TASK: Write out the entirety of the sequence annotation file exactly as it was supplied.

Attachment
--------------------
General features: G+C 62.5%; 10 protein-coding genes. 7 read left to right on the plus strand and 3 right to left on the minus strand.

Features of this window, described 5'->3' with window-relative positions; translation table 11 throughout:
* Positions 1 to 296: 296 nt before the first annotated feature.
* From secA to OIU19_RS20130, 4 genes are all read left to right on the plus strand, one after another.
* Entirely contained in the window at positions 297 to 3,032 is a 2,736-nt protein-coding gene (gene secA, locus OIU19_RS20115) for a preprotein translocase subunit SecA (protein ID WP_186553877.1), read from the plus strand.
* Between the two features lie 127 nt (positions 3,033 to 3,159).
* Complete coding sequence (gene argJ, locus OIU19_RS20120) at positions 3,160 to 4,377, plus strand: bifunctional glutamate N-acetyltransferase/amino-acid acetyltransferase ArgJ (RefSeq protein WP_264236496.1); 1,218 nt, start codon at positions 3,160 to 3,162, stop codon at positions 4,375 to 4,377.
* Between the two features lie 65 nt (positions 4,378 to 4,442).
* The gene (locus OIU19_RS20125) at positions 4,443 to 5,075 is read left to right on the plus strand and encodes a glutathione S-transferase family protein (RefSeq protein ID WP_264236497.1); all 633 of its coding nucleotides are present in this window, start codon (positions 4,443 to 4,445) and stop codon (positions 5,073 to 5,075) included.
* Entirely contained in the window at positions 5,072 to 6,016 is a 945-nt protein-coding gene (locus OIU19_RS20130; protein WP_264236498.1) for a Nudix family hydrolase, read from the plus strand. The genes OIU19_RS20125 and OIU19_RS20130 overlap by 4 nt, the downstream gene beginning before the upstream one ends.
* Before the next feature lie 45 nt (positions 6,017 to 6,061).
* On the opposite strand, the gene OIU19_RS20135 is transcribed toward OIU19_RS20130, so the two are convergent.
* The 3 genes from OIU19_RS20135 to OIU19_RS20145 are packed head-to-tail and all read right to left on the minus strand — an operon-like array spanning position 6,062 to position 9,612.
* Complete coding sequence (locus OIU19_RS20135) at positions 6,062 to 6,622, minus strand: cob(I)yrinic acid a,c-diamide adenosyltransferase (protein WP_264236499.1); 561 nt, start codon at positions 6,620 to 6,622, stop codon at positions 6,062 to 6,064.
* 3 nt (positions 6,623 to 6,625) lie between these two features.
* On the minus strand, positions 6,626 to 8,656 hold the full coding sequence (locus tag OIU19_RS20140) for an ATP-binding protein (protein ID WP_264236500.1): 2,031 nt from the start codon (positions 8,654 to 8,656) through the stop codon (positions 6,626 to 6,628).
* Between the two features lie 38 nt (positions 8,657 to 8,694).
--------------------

General features: G+C 62.5%; 10 protein-coding genes. 7 read left to right on the plus strand and 3 right to left on the minus strand.

Features of this window, described 5'->3' with window-relative positions; translation table 11 throughout:
* Positions 1 to 296: 296 nt before the first annotated feature.
* From secA to OIU19_RS20130, 4 genes are all read left to right on the plus strand, one after another.
* Entirely contained in the window at positions 297 to 3,032 is a 2,736-nt protein-coding gene (gene secA, locus OIU19_RS20115) for a preprotein translocase subunit SecA (protein ID WP_186553877.1), read from the plus strand.
* Between the two features lie 127 nt (positions 3,033 to 3,159).
* Complete coding sequence (gene argJ, locus OIU19_RS20120) at positions 3,160 to 4,377, plus strand: bifunctional glutamate N-acetyltransferase/amino-acid acetyltransferase ArgJ (RefSeq protein WP_264236496.1); 1,218 nt, start codon at positions 3,160 to 3,162, stop codon at positions 4,375 to 4,377.
* Between the two features lie 65 nt (positions 4,378 to 4,442).
* The gene (locus OIU19_RS20125) at positions 4,443 to 5,075 is read left to right on the plus strand and encodes a glutathione S-transferase family protein (RefSeq protein ID WP_264236497.1); all 633 of its coding nucleotides are present in this window, start codon (positions 4,443 to 4,445) and stop codon (positions 5,073 to 5,075) included.
* Entirely contained in the window at positions 5,072 to 6,016 is a 945-nt protein-coding gene (locus OIU19_RS20130; protein WP_264236498.1) for a Nudix family hydrolase, read from the plus strand. The genes OIU19_RS20125 and OIU19_RS20130 overlap by 4 nt, the downstream gene beginning before the upstream one ends.
* Before the next feature lie 45 nt (positions 6,017 to 6,061).
* On the opposite strand, the gene OIU19_RS20135 is transcribed toward OIU19_RS20130, so the two are convergent.
* The 3 genes from OIU19_RS20135 to OIU19_RS20145 are packed head-to-tail and all read right to left on the minus strand — an operon-like array spanning position 6,062 to position 9,612.
* Complete coding sequence (locus OIU19_RS20135) at positions 6,062 to 6,622, minus strand: cob(I)yrinic acid a,c-diamide adenosyltransferase (protein WP_264236499.1); 561 nt, start codon at positions 6,620 to 6,622, stop codon at positions 6,062 to 6,064.
* 3 nt (positions 6,623 to 6,625) lie between these two features.
* On the minus strand, positions 6,626 to 8,656 hold the full coding sequence (locus tag OIU19_RS20140) for an ATP-binding protein (protein ID WP_264236500.1): 2,031 nt from the start codon (positions 8,654 to 8,656) through the stop codon (positions 6,626 to 6,628).
* Between the two features lie 38 nt (positions 8,657 to 8,694).